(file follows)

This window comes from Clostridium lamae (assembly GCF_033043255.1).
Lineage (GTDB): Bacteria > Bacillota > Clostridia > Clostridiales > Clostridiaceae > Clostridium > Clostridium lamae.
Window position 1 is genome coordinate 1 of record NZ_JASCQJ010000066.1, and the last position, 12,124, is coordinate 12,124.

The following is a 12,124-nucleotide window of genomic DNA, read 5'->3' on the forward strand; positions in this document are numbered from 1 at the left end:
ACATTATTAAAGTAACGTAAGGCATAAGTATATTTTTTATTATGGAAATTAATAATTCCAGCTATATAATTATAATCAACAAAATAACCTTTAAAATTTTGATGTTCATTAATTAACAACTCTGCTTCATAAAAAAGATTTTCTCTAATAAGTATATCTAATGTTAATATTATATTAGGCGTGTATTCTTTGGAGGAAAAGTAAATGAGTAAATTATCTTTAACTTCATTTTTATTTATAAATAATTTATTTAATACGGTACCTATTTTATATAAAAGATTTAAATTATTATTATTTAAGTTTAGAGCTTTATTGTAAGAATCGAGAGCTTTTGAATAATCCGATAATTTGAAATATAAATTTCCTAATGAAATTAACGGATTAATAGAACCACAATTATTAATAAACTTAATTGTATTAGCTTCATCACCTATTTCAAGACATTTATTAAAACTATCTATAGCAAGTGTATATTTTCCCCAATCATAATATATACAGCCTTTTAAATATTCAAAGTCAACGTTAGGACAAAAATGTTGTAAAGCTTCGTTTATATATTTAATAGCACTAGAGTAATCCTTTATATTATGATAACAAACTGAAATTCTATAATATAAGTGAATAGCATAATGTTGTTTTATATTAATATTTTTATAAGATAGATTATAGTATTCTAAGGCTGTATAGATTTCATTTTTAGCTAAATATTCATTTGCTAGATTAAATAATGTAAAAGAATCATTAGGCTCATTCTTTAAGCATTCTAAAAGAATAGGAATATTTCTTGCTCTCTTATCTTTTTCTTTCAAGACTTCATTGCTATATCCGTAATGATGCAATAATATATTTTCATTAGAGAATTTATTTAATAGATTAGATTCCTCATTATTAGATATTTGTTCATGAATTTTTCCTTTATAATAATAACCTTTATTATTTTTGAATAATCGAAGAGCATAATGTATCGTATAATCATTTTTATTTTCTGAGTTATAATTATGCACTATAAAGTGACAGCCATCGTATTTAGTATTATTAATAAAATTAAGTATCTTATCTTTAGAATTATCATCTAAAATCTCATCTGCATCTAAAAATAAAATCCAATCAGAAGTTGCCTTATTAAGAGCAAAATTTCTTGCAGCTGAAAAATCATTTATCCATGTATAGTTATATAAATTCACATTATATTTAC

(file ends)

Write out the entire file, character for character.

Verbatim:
This window comes from Clostridium lamae (assembly GCF_033043255.1).
Lineage (GTDB): Bacteria > Bacillota > Clostridia > Clostridiales > Clostridiaceae > Clostridium > Clostridium lamae.
Window position 1 is genome coordinate 1 of record NZ_JASCQJ010000066.1, and the last position, 12,124, is coordinate 12,124.

The following is a 12,124-nucleotide window of genomic DNA, read 5'->3' on the forward strand; positions in this document are numbered from 1 at the left end:
ACATTATTAAAGTAACGTAAGGCATAAGTATATTTTTTATTATGGAAATTAATAATTCCAGCTATATAATTATAATCAACAAAATAACCTTTAAAATTTTGATGTTCATTAATTAACAACTCTGCTTCATAAAAAAGATTTTCTCTAATAAGTATATCTAATGTTAATATTATATTAGGCGTGTATTCTTTGGAGGAAAAGTAAATGAGTAAATTATCTTTAACTTCATTTTTATTTATAAATAATTTATTTAATACGGTACCTATTTTATATAAAAGATTTAAATTATTATTATTTAAGTTTAGAGCTTTATTGTAAGAATCGAGAGCTTTTGAATAATCCGATAATTTGAAATATAAATTTCCTAATGAAATTAACGGATTAATAGAACCACAATTATTAATAAACTTAATTGTATTAGCTTCATCACCTATTTCAAGACATTTATTAAAACTATCTATAGCAAGTGTATATTTTCCCCAATCATAATATATACAGCCTTTTAAATATTCAAAGTCAACGTTAGGACAAAAATGTTGTAAAGCTTCGTTTATATATTTAATAGCACTAGAGTAATCCTTTATATTATGATAACAAACTGAAATTCTATAATATAAGTGAATAGCATAATGTTGTTTTATATTAATATTTTTATAAGATAGATTATAGTATTCTAAGGCTGTATAGATTTCATTTTTAGCTAAATATTCATTTGCTAGATTAAATAATGTAAAAGAATCATTAGGCTCATTCTTTAAGCATTCTAAAAGAATAGGAATATTTCTTGCTCTCTTATCTTTTTCTTTCAAGACTTCATTGCTATATCCGTAATGATGCAATAATATATTTTCATTAGAGAATTTATTTAATAGATTAGATTCCTCATTATTAGATATTTGTTCATGAATTTTTCCTTTATAATAATAACCTTTATTATTTTTGAATAATCGAAGAGCATAATGTATCGTATAATCATTTTTATTTTCTGAGTTATAATTATGCACTATAAAGTGACAGCCATCGTATTTAGTATTATTAATAAAATTAAGTATCTTATCTTTAGAATTATCATCTAAAATCTCATCTGCATCTAAAAATAAAATCCAATCAGAAGTTGCCTTATTAAGAGCAAAATTTCTTGCAGCTGAAAAATCATTTATCCATGTATAGTTATATAAATTCACATTATATTTAC